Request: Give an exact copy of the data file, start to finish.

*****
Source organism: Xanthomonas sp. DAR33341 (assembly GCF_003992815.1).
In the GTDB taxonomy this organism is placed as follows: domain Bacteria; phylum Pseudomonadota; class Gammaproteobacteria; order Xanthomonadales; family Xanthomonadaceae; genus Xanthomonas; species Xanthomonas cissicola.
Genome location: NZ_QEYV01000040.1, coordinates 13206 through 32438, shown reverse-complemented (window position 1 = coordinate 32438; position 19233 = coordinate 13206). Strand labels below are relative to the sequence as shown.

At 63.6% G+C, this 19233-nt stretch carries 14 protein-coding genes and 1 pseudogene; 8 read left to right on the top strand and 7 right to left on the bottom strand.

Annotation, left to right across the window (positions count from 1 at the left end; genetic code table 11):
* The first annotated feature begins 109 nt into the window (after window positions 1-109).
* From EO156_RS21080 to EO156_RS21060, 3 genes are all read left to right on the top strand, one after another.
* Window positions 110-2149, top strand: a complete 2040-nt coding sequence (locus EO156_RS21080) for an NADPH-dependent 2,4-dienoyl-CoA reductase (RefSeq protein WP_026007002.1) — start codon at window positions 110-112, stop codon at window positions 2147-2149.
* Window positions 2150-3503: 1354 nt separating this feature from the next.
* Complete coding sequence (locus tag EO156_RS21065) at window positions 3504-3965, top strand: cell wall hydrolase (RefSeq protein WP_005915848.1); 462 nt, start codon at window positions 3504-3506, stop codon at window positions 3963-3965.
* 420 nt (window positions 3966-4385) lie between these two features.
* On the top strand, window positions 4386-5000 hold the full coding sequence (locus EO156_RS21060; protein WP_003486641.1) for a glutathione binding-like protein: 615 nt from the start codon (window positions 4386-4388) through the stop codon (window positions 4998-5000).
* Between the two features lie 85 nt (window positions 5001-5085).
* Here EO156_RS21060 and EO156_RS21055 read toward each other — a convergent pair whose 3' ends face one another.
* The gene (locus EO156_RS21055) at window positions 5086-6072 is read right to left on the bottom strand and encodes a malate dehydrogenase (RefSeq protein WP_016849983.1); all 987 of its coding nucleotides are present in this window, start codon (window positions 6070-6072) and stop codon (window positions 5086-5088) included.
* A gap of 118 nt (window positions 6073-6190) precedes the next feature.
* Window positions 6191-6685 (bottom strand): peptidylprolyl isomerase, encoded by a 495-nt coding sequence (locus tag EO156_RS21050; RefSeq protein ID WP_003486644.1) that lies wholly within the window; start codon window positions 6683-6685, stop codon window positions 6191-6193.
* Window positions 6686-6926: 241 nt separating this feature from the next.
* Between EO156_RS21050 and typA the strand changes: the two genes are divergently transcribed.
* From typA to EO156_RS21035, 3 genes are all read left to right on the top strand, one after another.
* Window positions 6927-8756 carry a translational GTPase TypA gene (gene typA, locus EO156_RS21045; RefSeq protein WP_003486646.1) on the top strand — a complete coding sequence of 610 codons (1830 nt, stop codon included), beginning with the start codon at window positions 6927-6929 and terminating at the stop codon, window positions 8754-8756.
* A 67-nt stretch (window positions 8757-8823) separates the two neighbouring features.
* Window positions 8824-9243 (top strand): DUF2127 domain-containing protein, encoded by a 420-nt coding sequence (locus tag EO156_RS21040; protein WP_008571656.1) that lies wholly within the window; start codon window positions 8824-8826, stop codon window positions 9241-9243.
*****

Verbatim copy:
Source organism: Xanthomonas sp. DAR33341 (assembly GCF_003992815.1).
In the GTDB taxonomy this organism is placed as follows: domain Bacteria; phylum Pseudomonadota; class Gammaproteobacteria; order Xanthomonadales; family Xanthomonadaceae; genus Xanthomonas; species Xanthomonas cissicola.
Genome location: NZ_QEYV01000040.1, coordinates 13206 through 32438, shown reverse-complemented (window position 1 = coordinate 32438; position 19233 = coordinate 13206). Strand labels below are relative to the sequence as shown.

At 63.6% G+C, this 19233-nt stretch carries 14 protein-coding genes and 1 pseudogene; 8 read left to right on the top strand and 7 right to left on the bottom strand.

Annotation, left to right across the window (positions count from 1 at the left end; genetic code table 11):
* The first annotated feature begins 109 nt into the window (after window positions 1-109).
* From EO156_RS21080 to EO156_RS21060, 3 genes are all read left to right on the top strand, one after another.
* Window positions 110-2149, top strand: a complete 2040-nt coding sequence (locus EO156_RS21080) for an NADPH-dependent 2,4-dienoyl-CoA reductase (RefSeq protein WP_026007002.1) — start codon at window positions 110-112, stop codon at window positions 2147-2149.
* Window positions 2150-3503: 1354 nt separating this feature from the next.
* Complete coding sequence (locus tag EO156_RS21065) at window positions 3504-3965, top strand: cell wall hydrolase (RefSeq protein WP_005915848.1); 462 nt, start codon at window positions 3504-3506, stop codon at window positions 3963-3965.
* 420 nt (window positions 3966-4385) lie between these two features.
* On the top strand, window positions 4386-5000 hold the full coding sequence (locus EO156_RS21060; protein WP_003486641.1) for a glutathione binding-like protein: 615 nt from the start codon (window positions 4386-4388) through the stop codon (window positions 4998-5000).
* Between the two features lie 85 nt (window positions 5001-5085).
* Here EO156_RS21060 and EO156_RS21055 read toward each other — a convergent pair whose 3' ends face one another.
* The gene (locus EO156_RS21055) at window positions 5086-6072 is read right to left on the bottom strand and encodes a malate dehydrogenase (RefSeq protein WP_016849983.1); all 987 of its coding nucleotides are present in this window, start codon (window positions 6070-6072) and stop codon (window positions 5086-5088) included.
* A gap of 118 nt (window positions 6073-6190) precedes the next feature.
* Window positions 6191-6685 (bottom strand): peptidylprolyl isomerase, encoded by a 495-nt coding sequence (locus tag EO156_RS21050; RefSeq protein ID WP_003486644.1) that lies wholly within the window; start codon window positions 6683-6685, stop codon window positions 6191-6193.
* Window positions 6686-6926: 241 nt separating this feature from the next.
* Between EO156_RS21050 and typA the strand changes: the two genes are divergently transcribed.
* From typA to EO156_RS21035, 3 genes are all read left to right on the top strand, one after another.
* Window positions 6927-8756 carry a translational GTPase TypA gene (gene typA, locus EO156_RS21045; RefSeq protein WP_003486646.1) on the top strand — a complete coding sequence of 610 codons (1830 nt, stop codon included), beginning with the start codon at window positions 6927-6929 and terminating at the stop codon, window positions 8754-8756.
* A 67-nt stretch (window positions 8757-8823) separates the two neighbouring features.
* Window positions 8824-9243 (top strand): DUF2127 domain-containing protein, encoded by a 420-nt coding sequence (locus tag EO156_RS21040; protein WP_008571656.1) that lies wholly within the window; start codon window positions 8824-8826, stop codon window positions 9241-9243.